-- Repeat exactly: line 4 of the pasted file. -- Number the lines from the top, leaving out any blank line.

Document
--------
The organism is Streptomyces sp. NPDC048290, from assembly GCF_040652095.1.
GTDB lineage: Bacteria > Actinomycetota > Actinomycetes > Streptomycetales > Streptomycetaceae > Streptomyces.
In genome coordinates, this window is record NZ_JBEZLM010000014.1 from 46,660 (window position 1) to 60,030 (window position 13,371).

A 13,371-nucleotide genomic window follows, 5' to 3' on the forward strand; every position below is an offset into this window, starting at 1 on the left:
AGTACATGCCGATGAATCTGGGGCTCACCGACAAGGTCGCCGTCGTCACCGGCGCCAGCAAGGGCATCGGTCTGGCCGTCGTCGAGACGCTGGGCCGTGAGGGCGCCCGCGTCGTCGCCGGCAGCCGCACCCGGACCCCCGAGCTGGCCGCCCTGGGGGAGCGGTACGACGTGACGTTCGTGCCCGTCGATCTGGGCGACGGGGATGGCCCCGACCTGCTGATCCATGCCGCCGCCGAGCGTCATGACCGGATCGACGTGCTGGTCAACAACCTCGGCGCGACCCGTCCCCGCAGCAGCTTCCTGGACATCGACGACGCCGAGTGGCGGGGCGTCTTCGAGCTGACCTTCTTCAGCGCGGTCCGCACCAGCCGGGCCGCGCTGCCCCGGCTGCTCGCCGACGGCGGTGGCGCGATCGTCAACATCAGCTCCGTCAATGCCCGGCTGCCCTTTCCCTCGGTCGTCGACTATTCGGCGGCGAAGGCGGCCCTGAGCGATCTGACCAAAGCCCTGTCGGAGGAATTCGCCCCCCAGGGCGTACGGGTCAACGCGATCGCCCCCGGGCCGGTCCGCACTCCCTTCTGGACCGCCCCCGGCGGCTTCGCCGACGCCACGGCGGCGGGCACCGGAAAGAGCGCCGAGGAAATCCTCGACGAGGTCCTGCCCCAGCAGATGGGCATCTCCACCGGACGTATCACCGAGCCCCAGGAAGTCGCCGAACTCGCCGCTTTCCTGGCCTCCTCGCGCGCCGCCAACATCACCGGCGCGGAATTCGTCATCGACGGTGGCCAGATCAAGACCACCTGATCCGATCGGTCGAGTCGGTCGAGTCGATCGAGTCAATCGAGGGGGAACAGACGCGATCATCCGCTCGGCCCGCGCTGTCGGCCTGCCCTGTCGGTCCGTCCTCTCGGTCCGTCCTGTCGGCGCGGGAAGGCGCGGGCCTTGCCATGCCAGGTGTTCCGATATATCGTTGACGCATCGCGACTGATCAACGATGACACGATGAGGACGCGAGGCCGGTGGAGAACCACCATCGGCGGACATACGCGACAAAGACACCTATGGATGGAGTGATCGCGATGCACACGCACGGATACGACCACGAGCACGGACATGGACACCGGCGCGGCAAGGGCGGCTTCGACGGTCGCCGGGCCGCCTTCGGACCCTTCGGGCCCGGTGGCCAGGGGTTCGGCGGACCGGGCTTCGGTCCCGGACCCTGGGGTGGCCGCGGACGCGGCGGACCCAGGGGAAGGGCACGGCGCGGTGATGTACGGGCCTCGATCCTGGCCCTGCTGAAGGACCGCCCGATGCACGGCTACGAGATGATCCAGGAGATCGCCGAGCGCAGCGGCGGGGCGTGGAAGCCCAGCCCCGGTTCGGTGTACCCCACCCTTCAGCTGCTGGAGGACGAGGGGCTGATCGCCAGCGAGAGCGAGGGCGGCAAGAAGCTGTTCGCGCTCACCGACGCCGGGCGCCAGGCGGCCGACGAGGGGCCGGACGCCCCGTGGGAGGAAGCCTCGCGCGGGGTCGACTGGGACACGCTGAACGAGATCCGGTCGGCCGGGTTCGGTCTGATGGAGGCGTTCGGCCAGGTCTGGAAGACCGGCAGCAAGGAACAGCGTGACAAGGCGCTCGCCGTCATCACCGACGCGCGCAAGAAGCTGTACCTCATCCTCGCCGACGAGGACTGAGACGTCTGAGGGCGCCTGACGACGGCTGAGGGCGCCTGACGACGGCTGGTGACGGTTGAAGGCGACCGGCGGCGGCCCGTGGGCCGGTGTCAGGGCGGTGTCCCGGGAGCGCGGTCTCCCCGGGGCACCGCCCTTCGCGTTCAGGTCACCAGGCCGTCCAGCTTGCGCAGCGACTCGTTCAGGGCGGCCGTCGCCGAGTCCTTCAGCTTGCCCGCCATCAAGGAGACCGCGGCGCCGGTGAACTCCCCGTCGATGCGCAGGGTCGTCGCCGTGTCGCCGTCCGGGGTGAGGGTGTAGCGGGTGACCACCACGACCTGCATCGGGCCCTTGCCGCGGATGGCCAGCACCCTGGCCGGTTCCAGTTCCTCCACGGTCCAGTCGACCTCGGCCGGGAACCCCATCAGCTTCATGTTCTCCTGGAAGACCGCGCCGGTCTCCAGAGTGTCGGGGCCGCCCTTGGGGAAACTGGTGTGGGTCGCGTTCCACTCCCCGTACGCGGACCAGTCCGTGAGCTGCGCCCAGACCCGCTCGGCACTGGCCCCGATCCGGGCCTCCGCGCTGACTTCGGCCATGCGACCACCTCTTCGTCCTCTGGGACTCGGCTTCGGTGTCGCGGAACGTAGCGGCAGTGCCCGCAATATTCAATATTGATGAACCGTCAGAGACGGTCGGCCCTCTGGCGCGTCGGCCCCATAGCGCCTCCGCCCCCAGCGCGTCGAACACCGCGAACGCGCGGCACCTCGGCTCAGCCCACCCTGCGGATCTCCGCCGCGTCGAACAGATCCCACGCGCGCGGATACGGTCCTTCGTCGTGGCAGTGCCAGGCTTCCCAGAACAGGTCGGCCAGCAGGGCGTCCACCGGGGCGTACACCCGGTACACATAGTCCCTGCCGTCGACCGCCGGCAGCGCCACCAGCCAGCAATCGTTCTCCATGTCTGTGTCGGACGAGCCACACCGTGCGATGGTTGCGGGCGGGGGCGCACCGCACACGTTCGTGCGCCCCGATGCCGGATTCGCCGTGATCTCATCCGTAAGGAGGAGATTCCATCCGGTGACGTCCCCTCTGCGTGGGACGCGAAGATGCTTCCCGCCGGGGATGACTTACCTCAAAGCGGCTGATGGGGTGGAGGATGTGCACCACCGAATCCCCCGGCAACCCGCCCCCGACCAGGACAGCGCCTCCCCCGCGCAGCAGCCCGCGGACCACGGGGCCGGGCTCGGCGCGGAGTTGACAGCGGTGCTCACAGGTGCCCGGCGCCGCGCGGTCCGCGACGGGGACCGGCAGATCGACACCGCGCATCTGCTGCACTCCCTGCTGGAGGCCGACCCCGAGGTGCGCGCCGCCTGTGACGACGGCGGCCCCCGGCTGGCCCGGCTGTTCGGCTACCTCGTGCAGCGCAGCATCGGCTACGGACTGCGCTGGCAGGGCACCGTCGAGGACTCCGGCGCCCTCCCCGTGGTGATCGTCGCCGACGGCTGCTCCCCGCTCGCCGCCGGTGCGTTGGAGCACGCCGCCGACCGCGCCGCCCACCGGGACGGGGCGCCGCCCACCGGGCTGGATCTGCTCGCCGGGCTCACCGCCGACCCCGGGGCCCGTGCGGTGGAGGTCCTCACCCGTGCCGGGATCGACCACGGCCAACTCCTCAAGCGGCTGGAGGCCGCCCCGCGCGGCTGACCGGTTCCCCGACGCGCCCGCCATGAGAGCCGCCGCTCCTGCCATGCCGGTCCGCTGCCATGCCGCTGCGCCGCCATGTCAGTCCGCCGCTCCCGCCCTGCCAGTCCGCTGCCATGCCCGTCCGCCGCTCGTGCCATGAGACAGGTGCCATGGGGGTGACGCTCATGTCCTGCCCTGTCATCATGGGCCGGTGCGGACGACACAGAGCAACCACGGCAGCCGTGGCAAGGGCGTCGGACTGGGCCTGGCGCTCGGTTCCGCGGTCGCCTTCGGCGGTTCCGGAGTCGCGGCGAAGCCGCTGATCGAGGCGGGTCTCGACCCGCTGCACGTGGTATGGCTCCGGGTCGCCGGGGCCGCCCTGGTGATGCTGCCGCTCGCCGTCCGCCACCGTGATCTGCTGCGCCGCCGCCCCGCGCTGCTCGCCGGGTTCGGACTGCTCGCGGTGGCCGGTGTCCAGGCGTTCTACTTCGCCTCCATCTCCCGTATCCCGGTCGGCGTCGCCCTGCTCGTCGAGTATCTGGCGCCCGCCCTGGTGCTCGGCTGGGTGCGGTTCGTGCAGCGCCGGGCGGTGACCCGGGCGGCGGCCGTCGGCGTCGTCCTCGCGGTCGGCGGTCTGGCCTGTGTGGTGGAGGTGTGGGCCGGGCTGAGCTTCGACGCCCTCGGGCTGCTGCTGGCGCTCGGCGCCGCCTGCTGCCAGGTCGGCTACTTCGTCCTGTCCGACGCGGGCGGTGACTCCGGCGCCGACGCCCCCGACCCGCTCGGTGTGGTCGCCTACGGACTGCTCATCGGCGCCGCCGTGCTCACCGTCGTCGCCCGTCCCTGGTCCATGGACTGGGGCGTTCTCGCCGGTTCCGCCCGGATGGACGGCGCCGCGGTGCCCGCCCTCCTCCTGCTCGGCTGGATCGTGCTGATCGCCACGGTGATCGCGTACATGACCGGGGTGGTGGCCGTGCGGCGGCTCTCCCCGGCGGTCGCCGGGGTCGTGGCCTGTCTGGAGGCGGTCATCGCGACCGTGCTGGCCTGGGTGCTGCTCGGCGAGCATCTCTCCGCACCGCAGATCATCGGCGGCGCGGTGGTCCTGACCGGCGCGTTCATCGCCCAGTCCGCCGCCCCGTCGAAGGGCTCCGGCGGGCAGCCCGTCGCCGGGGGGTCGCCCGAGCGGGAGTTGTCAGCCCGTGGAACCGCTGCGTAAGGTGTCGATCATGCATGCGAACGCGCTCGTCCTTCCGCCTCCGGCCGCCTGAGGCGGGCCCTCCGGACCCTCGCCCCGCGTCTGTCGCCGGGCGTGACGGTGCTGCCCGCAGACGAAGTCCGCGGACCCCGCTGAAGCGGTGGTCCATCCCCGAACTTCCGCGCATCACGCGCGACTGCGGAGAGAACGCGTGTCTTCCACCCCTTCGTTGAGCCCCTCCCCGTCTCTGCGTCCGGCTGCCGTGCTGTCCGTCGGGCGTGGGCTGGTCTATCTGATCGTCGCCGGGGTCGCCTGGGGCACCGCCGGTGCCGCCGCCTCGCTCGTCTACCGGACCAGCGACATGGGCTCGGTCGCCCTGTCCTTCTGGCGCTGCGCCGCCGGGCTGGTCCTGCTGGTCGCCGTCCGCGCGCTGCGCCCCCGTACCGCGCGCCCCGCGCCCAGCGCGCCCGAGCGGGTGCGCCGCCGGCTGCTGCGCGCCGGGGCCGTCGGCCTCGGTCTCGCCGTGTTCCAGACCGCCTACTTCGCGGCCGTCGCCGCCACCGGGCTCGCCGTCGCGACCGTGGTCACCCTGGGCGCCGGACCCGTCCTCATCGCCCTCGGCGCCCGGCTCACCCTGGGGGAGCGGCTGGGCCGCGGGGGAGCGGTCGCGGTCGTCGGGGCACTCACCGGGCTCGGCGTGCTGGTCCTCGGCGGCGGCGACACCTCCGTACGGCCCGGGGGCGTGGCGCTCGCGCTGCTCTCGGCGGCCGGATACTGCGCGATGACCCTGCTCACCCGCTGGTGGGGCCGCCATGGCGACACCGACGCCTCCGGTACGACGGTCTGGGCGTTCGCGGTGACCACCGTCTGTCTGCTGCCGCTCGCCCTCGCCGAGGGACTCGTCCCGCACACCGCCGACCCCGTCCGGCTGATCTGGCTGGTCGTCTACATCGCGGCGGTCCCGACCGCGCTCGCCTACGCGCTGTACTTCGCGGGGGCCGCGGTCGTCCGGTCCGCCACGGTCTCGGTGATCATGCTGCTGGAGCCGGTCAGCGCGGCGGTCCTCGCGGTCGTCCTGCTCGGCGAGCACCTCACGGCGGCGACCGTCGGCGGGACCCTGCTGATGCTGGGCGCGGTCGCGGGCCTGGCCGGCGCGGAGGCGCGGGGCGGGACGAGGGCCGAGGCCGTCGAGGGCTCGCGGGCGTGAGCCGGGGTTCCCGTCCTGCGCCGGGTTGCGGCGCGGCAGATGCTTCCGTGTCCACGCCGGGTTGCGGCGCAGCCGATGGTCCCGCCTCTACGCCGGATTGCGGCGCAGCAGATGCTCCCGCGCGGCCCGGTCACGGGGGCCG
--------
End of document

A 13,371-nucleotide genomic window follows, 5' to 3' on the forward strand; every position below is an offset into this window, starting at 1 on the left: